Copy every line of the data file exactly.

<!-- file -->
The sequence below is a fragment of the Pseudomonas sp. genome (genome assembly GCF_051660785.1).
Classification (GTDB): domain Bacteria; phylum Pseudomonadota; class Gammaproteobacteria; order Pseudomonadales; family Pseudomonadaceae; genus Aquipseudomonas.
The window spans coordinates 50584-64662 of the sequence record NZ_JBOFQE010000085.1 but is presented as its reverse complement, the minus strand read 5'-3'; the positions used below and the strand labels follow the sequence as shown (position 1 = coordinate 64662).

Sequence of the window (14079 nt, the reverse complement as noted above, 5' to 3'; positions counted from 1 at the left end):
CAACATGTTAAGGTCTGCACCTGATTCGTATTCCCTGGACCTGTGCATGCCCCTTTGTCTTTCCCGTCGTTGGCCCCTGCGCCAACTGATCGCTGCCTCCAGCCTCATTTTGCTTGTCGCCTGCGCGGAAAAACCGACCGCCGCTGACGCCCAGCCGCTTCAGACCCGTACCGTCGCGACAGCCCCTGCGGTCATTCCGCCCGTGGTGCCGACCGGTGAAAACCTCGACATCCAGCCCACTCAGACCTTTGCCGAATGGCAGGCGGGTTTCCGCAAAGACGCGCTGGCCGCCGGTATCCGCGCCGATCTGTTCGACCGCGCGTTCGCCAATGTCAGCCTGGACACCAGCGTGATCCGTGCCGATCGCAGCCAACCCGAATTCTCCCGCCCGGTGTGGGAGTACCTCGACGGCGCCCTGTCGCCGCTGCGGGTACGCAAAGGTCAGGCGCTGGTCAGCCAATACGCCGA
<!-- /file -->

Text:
The sequence below is a fragment of the Pseudomonas sp. genome (genome assembly GCF_051660785.1).
Classification (GTDB): domain Bacteria; phylum Pseudomonadota; class Gammaproteobacteria; order Pseudomonadales; family Pseudomonadaceae; genus Aquipseudomonas.
The window spans coordinates 50584-64662 of the sequence record NZ_JBOFQE010000085.1 but is presented as its reverse complement, the minus strand read 5'-3'; the positions used below and the strand labels follow the sequence as shown (position 1 = coordinate 64662).

Sequence of the window (14079 nt, the reverse complement as noted above, 5' to 3'; positions counted from 1 at the left end):
CAACATGTTAAGGTCTGCACCTGATTCGTATTCCCTGGACCTGTGCATGCCCCTTTGTCTTTCCCGTCGTTGGCCCCTGCGCCAACTGATCGCTGCCTCCAGCCTCATTTTGCTTGTCGCCTGCGCGGAAAAACCGACCGCCGCTGACGCCCAGCCGCTTCAGACCCGTACCGTCGCGACAGCCCCTGCGGTCATTCCGCCCGTGGTGCCGACCGGTGAAAACCTCGACATCCAGCCCACTCAGACCTTTGCCGAATGGCAGGCGGGTTTCCGCAAAGACGCGCTGGCCGCCGGTATCCGCGCCGATCTGTTCGACCGCGCGTTCGCCAATGTCAGCCTGGACACCAGCGTGATCCGTGCCGATCGCAGCCAACCCGAATTCTCCCGCCCGGTGTGGGAGTACCTCGACGGCGCCCTGTCGCCGCTGCGGGTACGCAAAGGTCAGGCGCTGGTCAGCCAATACGCCGA